Published Tuesday, 13 May 2014
Police are treating the incident as a hate crime. (© UTV)
Two men aged 43 and 41, and a 41-year-old woman, were detained under the Terrorism Act in the Castlereagh area of the city on Tuesday afternoon as part of Operation Reiner.
Police also found a small quantity of suspected drugs, a firearm and ammunition.
A spokesman for the PSNI said: "Detectives working as part of Operation Reiner have today conducted searches in the Castlereagh area as part of their ongoing investigations into the recent increase of hate crimes being committed across Belfast.
"During the course of these searches, officers recovered a firearm, ammunition and a small quantity of suspected drugs. Two males and a female have been arrested by virtue of Section 41 of the Terrorism Act and they are currently assisting police with their enquiries."
Meanwhile police are treating graffiti in east Belfast as a hate crime. It was spotted by a member of the public in the Ravenhill Street area on Tuesday morning.
The graffiti, which was painted on a gable wall, carries a racist message. It is understood to be on a derelict property and no-one was inside at the time.
A spokesman for the PSNI said: "Police in east Belfast are appealing for information after a report of criminal damage at residential premises at the Ravenhill Street area.
"It is believed that graffiti was painted on a gable wall in the area. At this stage, police are treating the incident as a hate crime. Enquiries are continuing."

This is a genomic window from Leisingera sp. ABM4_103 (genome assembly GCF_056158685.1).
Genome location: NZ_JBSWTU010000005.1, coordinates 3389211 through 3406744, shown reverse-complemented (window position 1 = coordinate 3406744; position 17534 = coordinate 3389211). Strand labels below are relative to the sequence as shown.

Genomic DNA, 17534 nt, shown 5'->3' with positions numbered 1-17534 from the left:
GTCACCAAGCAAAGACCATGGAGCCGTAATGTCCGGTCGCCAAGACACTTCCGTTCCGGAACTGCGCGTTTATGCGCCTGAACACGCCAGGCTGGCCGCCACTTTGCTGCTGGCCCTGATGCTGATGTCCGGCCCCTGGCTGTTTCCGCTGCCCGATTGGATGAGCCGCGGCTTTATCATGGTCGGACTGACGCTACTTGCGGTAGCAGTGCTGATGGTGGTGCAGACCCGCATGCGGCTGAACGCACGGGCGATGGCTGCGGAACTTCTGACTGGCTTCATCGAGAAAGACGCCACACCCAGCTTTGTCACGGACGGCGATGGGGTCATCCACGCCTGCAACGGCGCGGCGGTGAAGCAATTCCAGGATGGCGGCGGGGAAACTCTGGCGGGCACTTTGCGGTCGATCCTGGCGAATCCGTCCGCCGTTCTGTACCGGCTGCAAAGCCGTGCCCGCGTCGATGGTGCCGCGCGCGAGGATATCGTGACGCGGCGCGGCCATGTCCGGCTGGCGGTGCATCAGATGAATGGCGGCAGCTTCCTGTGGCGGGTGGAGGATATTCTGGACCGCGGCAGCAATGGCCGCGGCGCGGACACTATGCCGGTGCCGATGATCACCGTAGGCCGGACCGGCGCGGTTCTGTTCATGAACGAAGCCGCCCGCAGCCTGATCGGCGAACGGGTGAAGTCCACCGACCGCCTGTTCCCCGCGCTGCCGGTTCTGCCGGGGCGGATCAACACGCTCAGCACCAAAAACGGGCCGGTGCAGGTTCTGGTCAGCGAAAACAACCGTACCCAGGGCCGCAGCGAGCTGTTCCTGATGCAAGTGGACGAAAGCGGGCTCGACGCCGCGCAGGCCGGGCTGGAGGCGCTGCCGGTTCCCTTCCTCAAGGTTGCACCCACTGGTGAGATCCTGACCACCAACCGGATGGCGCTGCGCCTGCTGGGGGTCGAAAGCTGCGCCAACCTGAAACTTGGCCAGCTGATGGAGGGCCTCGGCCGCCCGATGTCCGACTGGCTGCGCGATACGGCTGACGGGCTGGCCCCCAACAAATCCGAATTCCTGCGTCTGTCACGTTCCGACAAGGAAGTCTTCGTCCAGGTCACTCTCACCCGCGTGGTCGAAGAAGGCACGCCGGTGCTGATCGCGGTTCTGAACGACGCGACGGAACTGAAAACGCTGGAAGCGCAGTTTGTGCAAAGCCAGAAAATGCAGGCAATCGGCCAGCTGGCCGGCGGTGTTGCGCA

It comes as the PSNI steps up its efforts to tackle the recent upsurge of hate crimes in the area, which have included attacks on properties and individuals.
In one instance a Romanian cyclist had faeces thrown at him on the Newtownards Road.
Police said patrols have been increased in certain areas and arrests are expected to be made in the coming weeks as part of Operation Reiner, which was previously called Op Orion.
A spokesperson continued: "Our priority in the coming weeks and months will be enforcement - arrests, searches and charges - to reassure victimised communities that we can act quickly and effectively, and provide a deterrent to people engaged in this criminality.
"However, hate crime is an under-reported crime and as a result, we need to ensure victims have the confidence to report these incidents.
"There is a collective responsibility on all parts of society to protect vulnerable communities and we would encourage people to talk to report concerns or suspicious activity to the police. We need this information from communities to support arrests and make subsequent prosecutions."
© UTV News